(A quick note: I will write about the hermeneutics of the Mary Jane Girls and other such matters of import soon. This couldn’t sit around on my work computer for long, though.)
If I leave to live abroad again, there’s a good chance it will be the last time I see my grandfather while he still recognizes me. This depresses me, and yet it doesn’t seem as if it’s that great a tragedy. He will die, I will die. Death happens, and accepting that it is painful and inevitable is a vital part of gleaning pleasure from life. I saw him yesterday, his massive frame shrinking as he approaches eighty. He forgets, acts erratically, and then he’s himself again, a boisterous oddball with an insatiable curiosity. I am not boisterous, but in all other aspects I am unmistakably of him, more the fourth and youngest child of his old age than a grandson.
I think I was 15 when I started calling him ‘Pop’. I’m not quite sure how it started, but the reason why is self-evident. We are grandfather and grandson in fact, but we are father and son in reality, and somehow I knew that calling him ‘Pop’ as my mother and her brothers did would solidify that relationship. I doubt that he ever commented on the change, and I’m not sure that I’ve called him ‘grandpa’ or ‘abuelo’ more than a few times since then.
Masculine to a fault, a tinkerer with an artist’s sensibility, he was my chief male role model as a child, alternately showing me how to take care of plants and how to suck the marrow out of pork chop bones. We are all sloppy if painstakingly constructed pastiches of genetics and the examples we carry forward from observation, and so it is that I tie knots in plastic bags when the handle breaks and readily eat things that just fell on the floor because wasting food is a far greater sin than consuming a few extra dirt particles. I look in the mirror and I see a mustachioed, brawny figure, too light-skinned and “carita de papa” (potato-faced translucent-skinned Irish peasant) to be my grandfather but nevertheless a reasonable facsimile of the genuine article. I hold the resemblance as a source of pride, though I find it hard to keep the mustache for long. It looks fine, but it feels burdensome after a while.
The curiosity we share led me to go live in France for the sake of a new experience, and it will likely lead me away from New York in the near future. My grandfather, though well-travelled for a man of his time and station, had never gone to Europe before last year. He noted that as a child in Puerto Rico, the oft-stated goal of he and other children his age was to make a trip back to la matria—Spain. Depression-era children in rural Puerto Rico were not a privileged lot, and most of those children he spoke of never left the island or, once World War II ended, ended up with a one-way ticket to a New York garment factory. That would be the sum of their travels, and it was to be expected in a time and place where illiteracy was the norm and basic sanitation and health care were luxuries.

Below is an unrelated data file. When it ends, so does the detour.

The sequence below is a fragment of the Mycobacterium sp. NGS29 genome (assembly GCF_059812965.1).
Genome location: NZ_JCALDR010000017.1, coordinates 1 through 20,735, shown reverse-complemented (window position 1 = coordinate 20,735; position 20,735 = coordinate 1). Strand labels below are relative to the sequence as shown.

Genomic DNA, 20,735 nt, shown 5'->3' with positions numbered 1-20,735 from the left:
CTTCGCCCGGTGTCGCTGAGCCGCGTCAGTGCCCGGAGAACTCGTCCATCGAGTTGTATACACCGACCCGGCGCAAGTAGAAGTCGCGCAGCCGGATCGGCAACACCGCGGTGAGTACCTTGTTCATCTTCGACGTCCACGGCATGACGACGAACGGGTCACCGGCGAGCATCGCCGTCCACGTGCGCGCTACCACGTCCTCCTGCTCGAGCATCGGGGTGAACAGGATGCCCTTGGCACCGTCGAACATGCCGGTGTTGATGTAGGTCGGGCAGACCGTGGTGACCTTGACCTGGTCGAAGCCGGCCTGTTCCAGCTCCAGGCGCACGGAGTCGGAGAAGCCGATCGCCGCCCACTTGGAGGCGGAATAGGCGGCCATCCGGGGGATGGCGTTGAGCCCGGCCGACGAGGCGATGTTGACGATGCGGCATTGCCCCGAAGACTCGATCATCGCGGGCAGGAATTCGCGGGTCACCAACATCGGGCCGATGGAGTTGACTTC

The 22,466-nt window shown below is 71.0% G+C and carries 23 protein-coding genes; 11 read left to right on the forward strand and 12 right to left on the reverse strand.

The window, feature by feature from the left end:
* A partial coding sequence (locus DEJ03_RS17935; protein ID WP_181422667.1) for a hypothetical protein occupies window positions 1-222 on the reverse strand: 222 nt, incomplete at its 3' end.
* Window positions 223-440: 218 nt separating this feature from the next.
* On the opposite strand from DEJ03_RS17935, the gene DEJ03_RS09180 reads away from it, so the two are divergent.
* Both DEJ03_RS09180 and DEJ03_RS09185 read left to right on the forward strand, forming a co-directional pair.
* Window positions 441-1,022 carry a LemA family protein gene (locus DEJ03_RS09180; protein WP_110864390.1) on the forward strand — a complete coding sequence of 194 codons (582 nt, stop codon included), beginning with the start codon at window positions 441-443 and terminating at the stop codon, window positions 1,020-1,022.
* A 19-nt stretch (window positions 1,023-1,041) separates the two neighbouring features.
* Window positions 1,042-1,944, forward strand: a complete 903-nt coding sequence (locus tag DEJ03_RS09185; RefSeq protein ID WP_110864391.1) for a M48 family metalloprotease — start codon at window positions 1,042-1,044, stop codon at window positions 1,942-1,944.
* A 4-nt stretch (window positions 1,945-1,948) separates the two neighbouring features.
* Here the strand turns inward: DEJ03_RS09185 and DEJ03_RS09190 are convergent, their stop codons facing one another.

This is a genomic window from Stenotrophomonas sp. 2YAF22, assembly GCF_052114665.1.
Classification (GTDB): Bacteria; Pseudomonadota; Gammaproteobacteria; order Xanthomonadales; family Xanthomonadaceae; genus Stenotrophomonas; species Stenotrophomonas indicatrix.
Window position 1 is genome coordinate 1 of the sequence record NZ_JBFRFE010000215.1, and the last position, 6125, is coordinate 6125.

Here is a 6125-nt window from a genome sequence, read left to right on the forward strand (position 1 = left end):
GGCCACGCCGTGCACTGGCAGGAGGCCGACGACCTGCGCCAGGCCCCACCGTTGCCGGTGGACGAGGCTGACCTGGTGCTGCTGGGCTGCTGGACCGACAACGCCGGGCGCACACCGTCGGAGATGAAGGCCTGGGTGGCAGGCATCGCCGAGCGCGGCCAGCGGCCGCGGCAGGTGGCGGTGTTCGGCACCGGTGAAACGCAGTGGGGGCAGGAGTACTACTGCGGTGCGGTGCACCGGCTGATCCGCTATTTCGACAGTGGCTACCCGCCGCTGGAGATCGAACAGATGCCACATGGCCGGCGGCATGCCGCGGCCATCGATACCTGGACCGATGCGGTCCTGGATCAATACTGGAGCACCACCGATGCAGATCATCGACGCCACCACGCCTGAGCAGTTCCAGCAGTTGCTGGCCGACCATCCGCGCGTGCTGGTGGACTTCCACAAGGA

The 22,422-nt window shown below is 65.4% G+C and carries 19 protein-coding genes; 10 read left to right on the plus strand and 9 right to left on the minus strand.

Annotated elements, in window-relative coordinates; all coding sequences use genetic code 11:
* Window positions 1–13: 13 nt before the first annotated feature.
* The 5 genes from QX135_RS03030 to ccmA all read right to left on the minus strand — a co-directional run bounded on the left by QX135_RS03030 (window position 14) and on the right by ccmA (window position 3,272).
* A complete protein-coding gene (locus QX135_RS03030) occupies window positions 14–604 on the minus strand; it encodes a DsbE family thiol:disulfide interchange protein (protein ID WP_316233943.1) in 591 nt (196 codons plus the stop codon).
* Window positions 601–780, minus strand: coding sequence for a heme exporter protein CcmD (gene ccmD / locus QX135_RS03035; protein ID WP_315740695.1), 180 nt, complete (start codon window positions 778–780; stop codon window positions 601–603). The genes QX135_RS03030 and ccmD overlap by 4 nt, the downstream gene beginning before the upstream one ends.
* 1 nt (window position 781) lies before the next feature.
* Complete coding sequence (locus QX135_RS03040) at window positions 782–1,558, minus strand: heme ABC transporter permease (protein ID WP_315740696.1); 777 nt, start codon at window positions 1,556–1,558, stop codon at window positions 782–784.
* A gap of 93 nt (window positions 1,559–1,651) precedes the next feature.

El Fanguito, ca. 1940
My grandfather’s initial welcome to the United States was a spell as a migrant farmer in Rockland County, NY, where life pulling up beets in the sun with people yelling things at him in a language he didn’t understand made the garment factory floor seem a welcome respite. Spain was an idle childhood boast (“my dream is bigger than your dream”) that withered and died in an environment that demanded mean survival and painstaking progress. Yet, sixty years later, the fantasy that was created in the fetid mudflats was reborn into reality.
I neither subscribe to nor endorse the “American Dream,” as it assigns a nationalistic lens to a simple and universal ideal: that of the life well-lived. Pop’s lived that way, at times in spite of himself. He’s been married to the same woman since 1954, he brawled with Mafiosi as a matter of principle, he sat at segregated lunch counters for the sole purpose of forced expulsion, and he led people and achieved tangible gains for laborers that they used to fund the meandering educations of their well-meaning if misguided children and grandchildren (ahem). He also nearly worked himself to death before fifty and could have easily destroyed his marriage a few times not out of philandering or spite but from vanity that precluded him from knowing when to quit. The man had a horrifying temper that I only saw the embers of (but what embers! It was when I first confronted him that I learned of fear) and a predilection for food that caused him to look like a retired champion luchador (a very plausible alternative outcome) before he got it under control in his late sixties. (Read: my grandmother locked him in a cage with only an IV and a cup of rice and beans until he got the message.) He was flawed, he is flawed, and he will be flawed even when long gone because even our most idealized heroes of the past compel us because they are not perfect. Perfect is boring and stupid, a gross word in the guise of something noble and attainable. Even Superman, that most insipid and overrated archetype of a hero, had a colossal flaw (albeit one as silly and boring as his character).
I cannot be Pop, and it is foolish of me or anyone else to try. It is also foolish to eulogize the living. That can wait, and will wait for a while yet. The man and I have plenty of women’s tennis to watch together while having odd conversations about oil nationalization and the merits and debits of socialism. If and when I take off to wherever it is I’m going, then I may have to be a bit more serious. Until then, the only thing I can say is this: I love you, big guy. Don’t get on Grandma’s nerves.